The WaterBlog

From the Harran Plain: the cradle of agriculture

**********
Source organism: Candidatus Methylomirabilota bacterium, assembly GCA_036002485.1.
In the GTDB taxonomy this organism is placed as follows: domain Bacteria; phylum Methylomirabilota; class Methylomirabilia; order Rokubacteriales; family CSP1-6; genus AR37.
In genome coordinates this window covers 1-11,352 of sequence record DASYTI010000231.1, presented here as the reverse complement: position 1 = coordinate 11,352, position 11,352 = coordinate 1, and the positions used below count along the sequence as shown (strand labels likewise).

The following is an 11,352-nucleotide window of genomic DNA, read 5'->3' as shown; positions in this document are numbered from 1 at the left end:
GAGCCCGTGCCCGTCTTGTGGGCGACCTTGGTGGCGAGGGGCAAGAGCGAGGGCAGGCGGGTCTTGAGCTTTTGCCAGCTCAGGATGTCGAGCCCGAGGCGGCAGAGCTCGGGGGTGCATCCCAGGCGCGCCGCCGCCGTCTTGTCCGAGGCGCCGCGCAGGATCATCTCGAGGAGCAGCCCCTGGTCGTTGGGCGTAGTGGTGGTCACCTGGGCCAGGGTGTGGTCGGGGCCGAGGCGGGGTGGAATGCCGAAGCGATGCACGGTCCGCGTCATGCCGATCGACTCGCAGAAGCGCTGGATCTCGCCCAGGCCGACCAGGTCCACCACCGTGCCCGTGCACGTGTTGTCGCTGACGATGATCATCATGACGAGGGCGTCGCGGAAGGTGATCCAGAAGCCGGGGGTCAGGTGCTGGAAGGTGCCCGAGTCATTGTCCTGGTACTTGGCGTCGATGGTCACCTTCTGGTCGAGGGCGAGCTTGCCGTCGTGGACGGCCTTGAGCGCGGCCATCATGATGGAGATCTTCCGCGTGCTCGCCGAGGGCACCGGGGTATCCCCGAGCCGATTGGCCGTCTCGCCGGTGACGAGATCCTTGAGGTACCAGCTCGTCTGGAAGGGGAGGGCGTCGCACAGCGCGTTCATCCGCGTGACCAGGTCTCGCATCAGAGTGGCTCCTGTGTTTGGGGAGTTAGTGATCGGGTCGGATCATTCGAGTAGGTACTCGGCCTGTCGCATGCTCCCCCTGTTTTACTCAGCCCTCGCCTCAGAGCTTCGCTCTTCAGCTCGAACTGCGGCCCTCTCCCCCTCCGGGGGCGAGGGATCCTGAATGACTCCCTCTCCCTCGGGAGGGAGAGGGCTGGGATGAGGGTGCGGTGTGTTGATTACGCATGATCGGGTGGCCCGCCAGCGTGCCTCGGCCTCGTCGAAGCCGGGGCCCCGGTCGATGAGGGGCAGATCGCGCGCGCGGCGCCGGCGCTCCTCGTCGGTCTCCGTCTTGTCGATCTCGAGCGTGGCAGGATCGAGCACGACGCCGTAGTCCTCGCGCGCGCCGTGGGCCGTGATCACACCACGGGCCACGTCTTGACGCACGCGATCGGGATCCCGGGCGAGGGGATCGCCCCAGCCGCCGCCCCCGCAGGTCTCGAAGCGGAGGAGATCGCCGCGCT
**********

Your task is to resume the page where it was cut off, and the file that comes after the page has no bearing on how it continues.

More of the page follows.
By Frank van Steenbergen This is the Harran Plain, with a biblical name unchanged in 4000 years. This is the cradle of agriculture, the area where sheep were first domesticated, and agriculture was invented more than 10,000 years ago. In this fertile crescent according to Simcha Lev-Yadun, Avi Gopher and Shahal Abbo (2000)[1] the wild progenitor seeds of all main neolithic founder crops have been found – einkorn wheat, emmer wheat, barley, lentil, pea, bitter vetch, and chickpea as well as flax. This predates similar crops elsewhere with 2000 years. According to the Old Testament, Harran was also the place where Terah and his son Abram his grandson Lot and Abrams wife Sarah and other relatives went after leaving Ur – very likely current day Urfa – with his family. They stayed several years. After his father died, God called him, and Abram continued his journey to Canaan. He was blessed by God who changed his name to Abraham. “So… Continued

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